“Pneumothorax” is the medical term for a collapsed lung. Pneumothorax occurs when air enters the space around your lungs (the pleural space). Air can find its way into the pleural space when there’s an open injury in your chest wall or a tear or rupture in your lung tissue, disrupting the pressure that keeps your lungs inflated.
Causes of ruptured or injured chest or lung walls can include lung disease, injury from a sport or accident, assisted breathing with a ventilator, or even changes in air pressure that you experience when scuba diving or mountain climbing. Sometimes the cause of a pneumothorax is unknown.
The change in pressure caused by an opening in your chest or lung wall can cause the lung to collapse and put pressure on the heart.
The condition ranges in severity. If there’s only a small amount of air trapped in the pleural space, as can be the case in a spontaneous pneumothorax, it can often heal on its own if there have been no further complications.
More serious cases that involve larger volumes of air can become fatal if left untreated.
The two basic types of pneumothorax are traumatic pneumothorax and nontraumatic pneumothorax. Either type can lead to a tension pneumothorax if the air surrounding the lung increases in pressure. A tension pneumothorax is common in cases of trauma and requires emergency medical treatment.
Traumatic pneumothorax occurs after some type of trauma or injury has happened to the chest or lung wall. It can be a minor or significant injury. The trauma can damage chest structures and cause air to leak into the pleural space.
Examples of injuries that can cause a traumatic pneumothorax include:
- trauma to the chest from a motor vehicle accident
- broken ribs
- a hard hit to the chest from a contact sport, such as from a football tackle
- a stab wound or bullet wound to the chest
- medical procedures that can damage the lung, such as a central line placement, ventilator use, lung biopsies, or CPR
Changes in air pressure from scuba diving or mountain climbing can also cause a traumatic pneumothorax. The change in altitude can result in air blisters developing on your lungs and then rupturing, leading to the lung collapsing.
Quick treatment of a pneumothorax due to significant chest trauma is critical. The symptoms are often severe, and they could contribute to potentially fatal complications such as cardiac arrest, respiratory failure, shock, and death.
This type of pneumothorax doesn’t occur after injury. Instead, it happens spontaneously, which is why it’s also referred to as spontaneous pneumothorax.
There are two major types of spontaneous pneumothorax: primary and secondary. Primary spontaneous pneumothorax (PSP) occurs in people who have no known lung disease, often affecting young males who are tall and thin. Secondary spontaneous pneumothorax (SSP) tends to occur in older people with known lung problems.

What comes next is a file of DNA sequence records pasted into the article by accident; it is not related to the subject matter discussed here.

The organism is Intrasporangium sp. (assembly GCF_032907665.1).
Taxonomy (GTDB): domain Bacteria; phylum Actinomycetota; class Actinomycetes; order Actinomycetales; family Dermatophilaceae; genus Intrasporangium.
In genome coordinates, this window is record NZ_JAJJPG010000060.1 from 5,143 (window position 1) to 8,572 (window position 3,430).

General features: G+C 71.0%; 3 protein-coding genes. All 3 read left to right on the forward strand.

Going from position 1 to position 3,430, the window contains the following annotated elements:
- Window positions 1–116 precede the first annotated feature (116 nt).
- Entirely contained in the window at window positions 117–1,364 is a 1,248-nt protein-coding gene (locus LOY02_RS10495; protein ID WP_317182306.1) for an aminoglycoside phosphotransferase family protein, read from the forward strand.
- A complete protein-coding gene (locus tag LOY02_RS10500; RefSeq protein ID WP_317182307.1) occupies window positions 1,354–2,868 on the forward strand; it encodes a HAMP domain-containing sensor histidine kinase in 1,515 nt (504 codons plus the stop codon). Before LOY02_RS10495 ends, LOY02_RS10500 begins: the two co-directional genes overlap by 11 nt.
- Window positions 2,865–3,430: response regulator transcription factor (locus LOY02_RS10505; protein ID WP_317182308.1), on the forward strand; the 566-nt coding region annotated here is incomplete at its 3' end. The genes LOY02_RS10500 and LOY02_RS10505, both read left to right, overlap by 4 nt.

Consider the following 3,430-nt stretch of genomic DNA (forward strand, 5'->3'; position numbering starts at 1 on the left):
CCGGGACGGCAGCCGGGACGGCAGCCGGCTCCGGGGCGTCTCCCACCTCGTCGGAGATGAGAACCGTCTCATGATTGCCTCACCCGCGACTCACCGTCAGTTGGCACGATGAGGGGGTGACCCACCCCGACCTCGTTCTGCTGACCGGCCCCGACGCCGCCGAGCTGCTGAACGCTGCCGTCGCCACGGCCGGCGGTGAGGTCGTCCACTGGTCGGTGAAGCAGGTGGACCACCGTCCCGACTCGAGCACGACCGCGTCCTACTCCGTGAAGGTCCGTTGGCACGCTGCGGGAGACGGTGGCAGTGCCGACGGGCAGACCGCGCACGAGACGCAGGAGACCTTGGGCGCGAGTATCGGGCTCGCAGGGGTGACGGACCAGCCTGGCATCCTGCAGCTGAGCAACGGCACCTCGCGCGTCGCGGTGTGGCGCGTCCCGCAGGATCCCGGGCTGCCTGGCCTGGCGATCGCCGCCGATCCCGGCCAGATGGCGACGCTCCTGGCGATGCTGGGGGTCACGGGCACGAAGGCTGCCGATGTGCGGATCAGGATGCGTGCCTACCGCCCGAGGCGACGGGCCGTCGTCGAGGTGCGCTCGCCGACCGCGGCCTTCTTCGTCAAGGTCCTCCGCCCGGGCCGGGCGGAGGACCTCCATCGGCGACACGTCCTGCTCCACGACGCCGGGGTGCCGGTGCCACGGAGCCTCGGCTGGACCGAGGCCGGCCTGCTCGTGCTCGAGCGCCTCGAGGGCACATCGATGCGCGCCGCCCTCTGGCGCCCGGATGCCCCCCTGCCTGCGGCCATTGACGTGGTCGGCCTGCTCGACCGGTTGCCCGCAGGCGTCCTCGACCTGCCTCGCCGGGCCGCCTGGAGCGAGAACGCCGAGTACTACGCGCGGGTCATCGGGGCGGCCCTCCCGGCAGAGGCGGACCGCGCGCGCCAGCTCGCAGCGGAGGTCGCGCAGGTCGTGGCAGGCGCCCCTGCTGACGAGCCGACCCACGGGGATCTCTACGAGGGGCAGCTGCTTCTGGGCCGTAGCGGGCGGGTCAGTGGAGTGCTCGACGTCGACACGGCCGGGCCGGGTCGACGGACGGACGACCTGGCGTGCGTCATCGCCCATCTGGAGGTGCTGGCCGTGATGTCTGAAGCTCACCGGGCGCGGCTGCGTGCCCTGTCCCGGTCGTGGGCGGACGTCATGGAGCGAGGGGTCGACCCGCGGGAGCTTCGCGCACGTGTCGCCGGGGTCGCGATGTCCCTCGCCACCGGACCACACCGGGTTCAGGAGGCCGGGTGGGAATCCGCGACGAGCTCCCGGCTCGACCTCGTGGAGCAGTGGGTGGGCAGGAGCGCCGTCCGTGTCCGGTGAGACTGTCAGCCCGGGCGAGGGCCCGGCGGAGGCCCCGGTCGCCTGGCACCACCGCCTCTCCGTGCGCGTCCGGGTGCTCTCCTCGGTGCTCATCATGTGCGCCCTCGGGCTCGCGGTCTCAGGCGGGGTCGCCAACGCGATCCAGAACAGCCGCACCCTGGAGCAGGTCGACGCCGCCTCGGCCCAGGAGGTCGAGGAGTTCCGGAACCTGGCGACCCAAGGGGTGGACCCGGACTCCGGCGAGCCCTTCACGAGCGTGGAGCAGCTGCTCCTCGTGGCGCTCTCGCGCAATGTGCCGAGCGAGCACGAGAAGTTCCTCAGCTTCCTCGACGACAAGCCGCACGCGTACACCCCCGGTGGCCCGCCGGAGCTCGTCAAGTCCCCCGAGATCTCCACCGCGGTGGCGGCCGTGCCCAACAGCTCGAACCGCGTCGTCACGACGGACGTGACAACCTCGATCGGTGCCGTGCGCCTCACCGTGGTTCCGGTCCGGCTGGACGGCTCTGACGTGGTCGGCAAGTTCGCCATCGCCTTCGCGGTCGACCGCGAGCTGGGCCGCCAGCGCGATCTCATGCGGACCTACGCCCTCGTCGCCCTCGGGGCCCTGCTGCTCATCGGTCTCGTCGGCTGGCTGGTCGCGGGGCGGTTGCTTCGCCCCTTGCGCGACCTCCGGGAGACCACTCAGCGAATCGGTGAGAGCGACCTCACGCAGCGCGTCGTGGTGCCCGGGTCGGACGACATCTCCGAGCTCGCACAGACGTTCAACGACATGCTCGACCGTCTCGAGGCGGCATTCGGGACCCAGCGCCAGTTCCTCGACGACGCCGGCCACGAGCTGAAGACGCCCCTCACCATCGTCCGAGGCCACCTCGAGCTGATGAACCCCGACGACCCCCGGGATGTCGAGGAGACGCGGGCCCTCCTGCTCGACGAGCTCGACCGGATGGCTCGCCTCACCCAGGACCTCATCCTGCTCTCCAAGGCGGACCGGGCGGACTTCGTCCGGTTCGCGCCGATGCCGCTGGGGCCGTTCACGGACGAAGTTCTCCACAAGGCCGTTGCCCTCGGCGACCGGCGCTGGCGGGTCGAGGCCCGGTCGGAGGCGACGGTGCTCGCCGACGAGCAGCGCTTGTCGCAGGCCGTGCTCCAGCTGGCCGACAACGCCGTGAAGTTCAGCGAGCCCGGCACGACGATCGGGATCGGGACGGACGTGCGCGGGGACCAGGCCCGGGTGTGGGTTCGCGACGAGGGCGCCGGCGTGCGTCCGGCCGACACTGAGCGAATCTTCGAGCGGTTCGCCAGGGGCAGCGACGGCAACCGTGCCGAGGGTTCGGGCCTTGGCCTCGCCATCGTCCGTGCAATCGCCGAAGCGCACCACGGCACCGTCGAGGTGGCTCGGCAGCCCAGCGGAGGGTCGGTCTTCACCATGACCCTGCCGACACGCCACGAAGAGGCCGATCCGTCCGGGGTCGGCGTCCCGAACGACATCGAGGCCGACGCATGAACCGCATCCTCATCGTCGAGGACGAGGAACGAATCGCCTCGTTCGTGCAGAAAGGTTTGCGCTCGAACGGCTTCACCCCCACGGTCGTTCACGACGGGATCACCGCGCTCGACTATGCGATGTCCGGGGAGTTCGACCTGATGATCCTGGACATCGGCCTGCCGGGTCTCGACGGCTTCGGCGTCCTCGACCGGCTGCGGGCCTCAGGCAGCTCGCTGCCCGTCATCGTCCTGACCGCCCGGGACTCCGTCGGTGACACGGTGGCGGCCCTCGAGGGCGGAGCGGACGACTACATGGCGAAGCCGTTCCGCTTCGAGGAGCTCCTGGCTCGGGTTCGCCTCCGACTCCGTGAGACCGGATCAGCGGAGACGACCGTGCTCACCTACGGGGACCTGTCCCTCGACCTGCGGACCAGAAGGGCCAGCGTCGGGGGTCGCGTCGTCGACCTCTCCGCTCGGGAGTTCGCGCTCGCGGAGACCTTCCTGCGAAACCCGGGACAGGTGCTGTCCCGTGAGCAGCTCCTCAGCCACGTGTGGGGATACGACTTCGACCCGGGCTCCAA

Some conditions that increase your risk of SSP include:
- chronic obstructive pulmonary disease (COPD), such as emphysema or chronic bronchitis
- acute or chronic infection, such as tuberculosis or pneumonia
- lung cancer
- cystic fibrosis, a genetic lung disease that causes mucus to build up in the lungs
- asthma, a chronic obstructive airway disease that causes inflammation
Spontaneous hemopneumothorax (SHP) is a rare subtype of spontaneous pneumothorax. It occurs when both blood and air fill the pleural cavity without any recent trauma or history of lung disease.
The symptoms of a traumatic pneumothorax often appear at the time of chest trauma or injury, or shortly afterward. The onset of symptoms for a spontaneous pneumothorax normally occurs at rest. A sudden attack of chest pain is often the first symptom.
Other symptoms may include:
- a steady ache in the chest
- shortness of breath, or dyspnea
- breaking out in a cold sweat
- tightness in the chest
- turning blue, or cyanosis
- severe tachycardia, or a fast heart rate
The risk factors are different for a traumatic and spontaneous pneumothorax.
Risk factors for a traumatic pneumothorax include:
- playing hard contact sports, such as football or hockey
- performing stunts that may cause damage to the chest
- having a history of violent fighting
- having a recent car accident or fall from a height
- recent medical procedure or ongoing assisted respiratory care
The people at highest risk for a PSP are those who are:
- between the ages of 10 and 30
- affected by congenital disorders like Marfan’s syndrome
- exposed to environmental or occupational factors, such as silicosis
- exposed to changes in atmospheric pressure and severe weather changes
The main risk factor for SSP is having previously been diagnosed with a lung disease. It’s more common in people over 40.